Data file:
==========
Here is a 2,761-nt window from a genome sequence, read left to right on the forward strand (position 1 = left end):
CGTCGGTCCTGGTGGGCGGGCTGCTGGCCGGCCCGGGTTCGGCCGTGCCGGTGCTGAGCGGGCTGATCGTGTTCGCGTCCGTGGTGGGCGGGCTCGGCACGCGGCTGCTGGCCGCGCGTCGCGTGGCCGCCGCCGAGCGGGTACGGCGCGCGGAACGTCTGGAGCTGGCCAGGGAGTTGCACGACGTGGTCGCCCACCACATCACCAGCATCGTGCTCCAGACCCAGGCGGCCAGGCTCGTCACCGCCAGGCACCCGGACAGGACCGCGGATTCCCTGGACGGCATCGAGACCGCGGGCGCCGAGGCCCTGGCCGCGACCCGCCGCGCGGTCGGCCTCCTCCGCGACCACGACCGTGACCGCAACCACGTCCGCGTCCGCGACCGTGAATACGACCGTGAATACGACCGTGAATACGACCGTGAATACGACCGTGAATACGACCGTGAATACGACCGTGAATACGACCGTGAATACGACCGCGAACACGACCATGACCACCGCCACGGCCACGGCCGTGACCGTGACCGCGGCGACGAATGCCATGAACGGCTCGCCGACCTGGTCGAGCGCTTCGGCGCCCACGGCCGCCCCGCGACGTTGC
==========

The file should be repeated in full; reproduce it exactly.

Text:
Here is a 2,761-nt window from a genome sequence, read left to right on the forward strand (position 1 = left end):
CGTCGGTCCTGGTGGGCGGGCTGCTGGCCGGCCCGGGTTCGGCCGTGCCGGTGCTGAGCGGGCTGATCGTGTTCGCGTCCGTGGTGGGCGGGCTCGGCACGCGGCTGCTGGCCGCGCGTCGCGTGGCCGCCGCCGAGCGGGTACGGCGCGCGGAACGTCTGGAGCTGGCCAGGGAGTTGCACGACGTGGTCGCCCACCACATCACCAGCATCGTGCTCCAGACCCAGGCGGCCAGGCTCGTCACCGCCAGGCACCCGGACAGGACCGCGGATTCCCTGGACGGCATCGAGACCGCGGGCGCCGAGGCCCTGGCCGCGACCCGCCGCGCGGTCGGCCTCCTCCGCGACCACGACCGTGACCGCAACCACGTCCGCGTCCGCGACCGTGAATACGACCGTGAATACGACCGTGAATACGACCGTGAATACGACCGTGAATACGACCGTGAATACGACCGTGAATACGACCGTGAATACGACCGCGAACACGACCATGACCACCGCCACGGCCACGGCCGTGACCGTGACCGCGGCGACGAATGCCATGAACGGCTCGCCGACCTGGTCGAGCGCTTCGGCGCCCACGGCCGCCCCGCGACGTTGC